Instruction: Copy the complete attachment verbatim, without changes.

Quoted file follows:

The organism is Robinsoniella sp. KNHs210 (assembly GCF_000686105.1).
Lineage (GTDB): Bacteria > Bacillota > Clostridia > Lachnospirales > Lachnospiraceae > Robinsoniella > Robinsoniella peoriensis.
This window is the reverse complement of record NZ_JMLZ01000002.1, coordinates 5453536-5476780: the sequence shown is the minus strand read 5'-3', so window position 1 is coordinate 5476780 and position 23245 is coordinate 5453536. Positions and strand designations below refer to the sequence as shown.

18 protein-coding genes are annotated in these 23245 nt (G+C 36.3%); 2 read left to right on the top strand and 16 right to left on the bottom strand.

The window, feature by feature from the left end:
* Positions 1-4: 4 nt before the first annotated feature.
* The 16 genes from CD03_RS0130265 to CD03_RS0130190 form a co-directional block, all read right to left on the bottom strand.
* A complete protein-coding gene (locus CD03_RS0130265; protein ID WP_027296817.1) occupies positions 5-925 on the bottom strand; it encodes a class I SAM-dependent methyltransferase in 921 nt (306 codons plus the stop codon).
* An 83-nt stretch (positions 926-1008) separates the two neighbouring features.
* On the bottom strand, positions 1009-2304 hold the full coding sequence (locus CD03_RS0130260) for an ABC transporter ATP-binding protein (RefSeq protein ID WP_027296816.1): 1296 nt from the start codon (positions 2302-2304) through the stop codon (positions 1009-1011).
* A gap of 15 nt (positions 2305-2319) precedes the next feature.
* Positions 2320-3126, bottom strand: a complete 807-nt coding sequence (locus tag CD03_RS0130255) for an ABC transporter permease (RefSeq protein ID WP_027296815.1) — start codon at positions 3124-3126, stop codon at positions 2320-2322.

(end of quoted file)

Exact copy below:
The organism is Robinsoniella sp. KNHs210 (assembly GCF_000686105.1).
Lineage (GTDB): Bacteria > Bacillota > Clostridia > Lachnospirales > Lachnospiraceae > Robinsoniella > Robinsoniella peoriensis.
This window is the reverse complement of record NZ_JMLZ01000002.1, coordinates 5453536-5476780: the sequence shown is the minus strand read 5'-3', so window position 1 is coordinate 5476780 and position 23245 is coordinate 5453536. Positions and strand designations below refer to the sequence as shown.

18 protein-coding genes are annotated in these 23245 nt (G+C 36.3%); 2 read left to right on the top strand and 16 right to left on the bottom strand.

The window, feature by feature from the left end:
* Positions 1-4: 4 nt before the first annotated feature.
* The 16 genes from CD03_RS0130265 to CD03_RS0130190 form a co-directional block, all read right to left on the bottom strand.
* A complete protein-coding gene (locus CD03_RS0130265; protein ID WP_027296817.1) occupies positions 5-925 on the bottom strand; it encodes a class I SAM-dependent methyltransferase in 921 nt (306 codons plus the stop codon).
* An 83-nt stretch (positions 926-1008) separates the two neighbouring features.
* On the bottom strand, positions 1009-2304 hold the full coding sequence (locus CD03_RS0130260) for an ABC transporter ATP-binding protein (RefSeq protein ID WP_027296816.1): 1296 nt from the start codon (positions 2302-2304) through the stop codon (positions 1009-1011).
* A gap of 15 nt (positions 2305-2319) precedes the next feature.
* Positions 2320-3126, bottom strand: a complete 807-nt coding sequence (locus tag CD03_RS0130255) for an ABC transporter permease (RefSeq protein ID WP_027296815.1) — start codon at positions 3124-3126, stop codon at positions 2320-2322.